Read the entire piece in the Los Angeles Daily News.

Joel Kotkin is executive editor of He is the Roger Hobbs Distinguished Fellow in Urban Studies at Chapman University and executive director of the Houston-based Center for Opportunity Urbanism. His newest book is The Human City: Urbanism for the rest of us. He is also author of The New Class ConflictThe City: A Global History, and The Next Hundred Million: America in 2050. He lives in Orange County, CA.

Photo by LoneStarMike (Own work) [CC BY 3.0], via Wikimedia Commons

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Locales of One

As always, the question is, where to draw the boundary? Why should the city boundary of, say, Houston, a city of 2.5MM people, be proclaimed as "local" and not, say, the boundary of each specific neighborhood in Houston, or each individual street, or each individual house or, ultimately, each individual? A locale of one is the most radical localism, right? And how to apply state constitutions? Why should Houston be subject to the Texas constitution and, more importantly, the interpretations thereof by the state supreme court? Why should court-law apply state-wide but not the positive law of the state legislature? Back when the Massachusetts Supreme Judicial Court proclaimed gay marriage a right, I very much doubt Kotkin would have defended on a "localism" theory a particular Massachusetts township's refusal to allow gay marriages. Or to take the housing situation: Massachusetts has a state law that permits housing developers to bypass local zoning boards if a certain percentage of their development is set aside for "affordable" housing. Again, I doubt Kotkin ever considered such a policy as somehow oppressive to the inherent sovereignty of cities and towns, seeing that most towns want to do what Kotkin typically decries when writing of California: restrict the construction of new housing in order to inflate existing home values thereby making them less and less affordable.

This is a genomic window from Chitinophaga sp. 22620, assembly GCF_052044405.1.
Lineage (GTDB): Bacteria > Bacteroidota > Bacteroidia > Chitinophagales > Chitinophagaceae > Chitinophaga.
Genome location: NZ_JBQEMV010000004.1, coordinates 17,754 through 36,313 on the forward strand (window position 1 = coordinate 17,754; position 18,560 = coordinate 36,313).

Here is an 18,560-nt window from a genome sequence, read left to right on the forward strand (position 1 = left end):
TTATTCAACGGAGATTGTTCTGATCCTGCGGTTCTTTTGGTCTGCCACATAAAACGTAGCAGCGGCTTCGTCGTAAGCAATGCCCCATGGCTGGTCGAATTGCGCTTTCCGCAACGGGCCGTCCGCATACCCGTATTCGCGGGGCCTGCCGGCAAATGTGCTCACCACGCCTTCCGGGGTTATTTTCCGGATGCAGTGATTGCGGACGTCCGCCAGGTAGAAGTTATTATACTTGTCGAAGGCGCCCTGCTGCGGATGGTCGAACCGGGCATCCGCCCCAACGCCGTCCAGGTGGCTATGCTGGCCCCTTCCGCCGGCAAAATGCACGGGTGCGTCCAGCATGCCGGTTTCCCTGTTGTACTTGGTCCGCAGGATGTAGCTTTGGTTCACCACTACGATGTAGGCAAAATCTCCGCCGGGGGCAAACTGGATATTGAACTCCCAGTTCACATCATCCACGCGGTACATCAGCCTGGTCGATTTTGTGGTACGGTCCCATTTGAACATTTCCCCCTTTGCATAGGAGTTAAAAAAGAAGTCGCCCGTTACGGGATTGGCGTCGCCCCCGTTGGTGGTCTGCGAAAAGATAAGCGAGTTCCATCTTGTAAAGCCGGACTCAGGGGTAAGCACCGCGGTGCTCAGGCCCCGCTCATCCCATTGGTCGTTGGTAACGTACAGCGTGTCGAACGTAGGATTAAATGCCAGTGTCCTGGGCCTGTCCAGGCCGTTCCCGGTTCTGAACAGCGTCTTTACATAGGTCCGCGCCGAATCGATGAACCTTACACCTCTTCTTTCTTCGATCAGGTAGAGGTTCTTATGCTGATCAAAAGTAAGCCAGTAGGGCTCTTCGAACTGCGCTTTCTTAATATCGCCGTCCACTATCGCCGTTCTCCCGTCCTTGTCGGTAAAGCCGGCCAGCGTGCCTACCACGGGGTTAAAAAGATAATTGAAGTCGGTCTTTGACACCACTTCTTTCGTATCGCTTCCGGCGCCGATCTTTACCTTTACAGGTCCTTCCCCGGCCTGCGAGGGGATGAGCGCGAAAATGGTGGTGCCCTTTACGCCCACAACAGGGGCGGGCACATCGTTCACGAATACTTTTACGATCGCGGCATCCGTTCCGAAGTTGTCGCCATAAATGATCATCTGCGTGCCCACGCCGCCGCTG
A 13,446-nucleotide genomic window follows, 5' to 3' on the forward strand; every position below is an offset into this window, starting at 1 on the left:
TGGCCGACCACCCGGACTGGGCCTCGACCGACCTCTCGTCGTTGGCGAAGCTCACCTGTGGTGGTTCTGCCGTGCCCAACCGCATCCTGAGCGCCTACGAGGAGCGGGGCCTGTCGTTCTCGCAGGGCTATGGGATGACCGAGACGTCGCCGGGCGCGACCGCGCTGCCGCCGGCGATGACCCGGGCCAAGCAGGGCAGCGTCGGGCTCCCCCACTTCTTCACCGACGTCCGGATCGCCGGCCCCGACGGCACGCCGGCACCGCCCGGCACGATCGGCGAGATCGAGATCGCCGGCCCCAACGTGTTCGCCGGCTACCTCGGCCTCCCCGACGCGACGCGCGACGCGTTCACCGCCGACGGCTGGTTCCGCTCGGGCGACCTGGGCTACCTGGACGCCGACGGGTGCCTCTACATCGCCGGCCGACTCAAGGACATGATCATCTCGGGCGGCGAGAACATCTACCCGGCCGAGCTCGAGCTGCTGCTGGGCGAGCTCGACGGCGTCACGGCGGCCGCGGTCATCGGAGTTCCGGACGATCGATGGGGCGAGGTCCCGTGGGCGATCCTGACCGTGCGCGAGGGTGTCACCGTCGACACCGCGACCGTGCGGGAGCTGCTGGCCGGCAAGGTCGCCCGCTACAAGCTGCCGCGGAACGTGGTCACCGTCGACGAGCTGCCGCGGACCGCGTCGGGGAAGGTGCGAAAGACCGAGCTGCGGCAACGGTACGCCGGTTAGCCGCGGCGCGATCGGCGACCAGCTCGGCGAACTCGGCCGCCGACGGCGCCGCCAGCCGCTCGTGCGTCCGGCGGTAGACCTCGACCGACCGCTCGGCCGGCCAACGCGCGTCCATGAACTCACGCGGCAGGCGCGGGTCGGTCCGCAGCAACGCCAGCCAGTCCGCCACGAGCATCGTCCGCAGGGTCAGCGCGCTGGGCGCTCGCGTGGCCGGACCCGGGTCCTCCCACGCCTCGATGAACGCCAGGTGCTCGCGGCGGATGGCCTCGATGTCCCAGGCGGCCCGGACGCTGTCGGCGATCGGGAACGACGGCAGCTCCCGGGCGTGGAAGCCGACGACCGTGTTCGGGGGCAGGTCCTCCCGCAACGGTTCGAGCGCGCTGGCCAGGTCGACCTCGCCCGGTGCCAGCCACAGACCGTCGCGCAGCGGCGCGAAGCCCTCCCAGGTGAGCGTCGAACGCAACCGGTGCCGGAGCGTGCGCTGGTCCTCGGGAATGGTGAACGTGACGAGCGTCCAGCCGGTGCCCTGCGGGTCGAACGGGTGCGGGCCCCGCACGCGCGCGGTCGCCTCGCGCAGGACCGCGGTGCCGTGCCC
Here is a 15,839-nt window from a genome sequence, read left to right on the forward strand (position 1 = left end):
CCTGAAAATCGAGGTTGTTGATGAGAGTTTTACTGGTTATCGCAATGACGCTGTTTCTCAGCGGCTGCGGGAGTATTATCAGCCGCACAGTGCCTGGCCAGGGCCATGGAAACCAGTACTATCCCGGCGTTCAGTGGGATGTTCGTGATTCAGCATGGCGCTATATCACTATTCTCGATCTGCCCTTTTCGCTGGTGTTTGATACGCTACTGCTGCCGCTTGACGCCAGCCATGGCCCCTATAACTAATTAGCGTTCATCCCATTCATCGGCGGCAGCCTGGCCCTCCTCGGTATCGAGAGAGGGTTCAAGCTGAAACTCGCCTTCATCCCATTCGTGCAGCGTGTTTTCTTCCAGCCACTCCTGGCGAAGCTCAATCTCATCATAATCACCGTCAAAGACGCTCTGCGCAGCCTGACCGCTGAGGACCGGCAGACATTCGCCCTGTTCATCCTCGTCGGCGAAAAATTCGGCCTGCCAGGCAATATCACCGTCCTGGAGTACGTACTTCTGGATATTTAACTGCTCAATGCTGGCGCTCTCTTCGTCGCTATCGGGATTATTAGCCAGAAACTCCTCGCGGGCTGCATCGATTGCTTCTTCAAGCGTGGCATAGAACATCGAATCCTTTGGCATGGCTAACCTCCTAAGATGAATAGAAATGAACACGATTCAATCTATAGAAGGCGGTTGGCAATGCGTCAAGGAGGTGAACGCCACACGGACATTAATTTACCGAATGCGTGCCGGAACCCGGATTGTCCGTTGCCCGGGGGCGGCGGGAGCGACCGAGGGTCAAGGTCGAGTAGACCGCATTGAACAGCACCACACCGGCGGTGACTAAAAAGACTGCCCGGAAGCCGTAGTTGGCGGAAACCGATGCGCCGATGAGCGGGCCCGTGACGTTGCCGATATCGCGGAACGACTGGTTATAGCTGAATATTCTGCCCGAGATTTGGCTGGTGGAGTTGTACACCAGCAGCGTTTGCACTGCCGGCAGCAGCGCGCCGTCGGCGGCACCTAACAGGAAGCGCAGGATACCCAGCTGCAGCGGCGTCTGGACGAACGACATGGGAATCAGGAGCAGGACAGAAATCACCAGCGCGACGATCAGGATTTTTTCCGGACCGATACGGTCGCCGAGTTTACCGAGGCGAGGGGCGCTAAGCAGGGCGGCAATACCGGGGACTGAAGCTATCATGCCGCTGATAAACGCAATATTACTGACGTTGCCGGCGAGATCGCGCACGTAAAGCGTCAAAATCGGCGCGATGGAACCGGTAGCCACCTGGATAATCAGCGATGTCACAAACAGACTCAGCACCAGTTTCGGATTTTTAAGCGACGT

And how can a radical localism work under the federal supremacy clause anyway? Is Houston to be exempt from the Texas state legislature but subject to Congress?

Kotkin here is a bit too transparently tendentious. It appears that the transgender bathroom thing has set him off as much as Jerry Brown's California c'est moi despotism. I just do not believe Kotkin would have based his radical localism theory on a transgender bathroom foundation were the situation in this country reversed, where the Left controlled most of the state governments and mandated non-gendered bathrooms but the Right controlled the urban governments and refused to implement the mandate. And the entire thing is ridiculous on its face anyhow. The purpose of a bathroom is to relieve one's bowels and bladder and to practice hygiene. I have lived for a long while now and never once have I heard of a transgendered-type person's being unable to relieve himself or wash his hands under the traditional bathroom regime.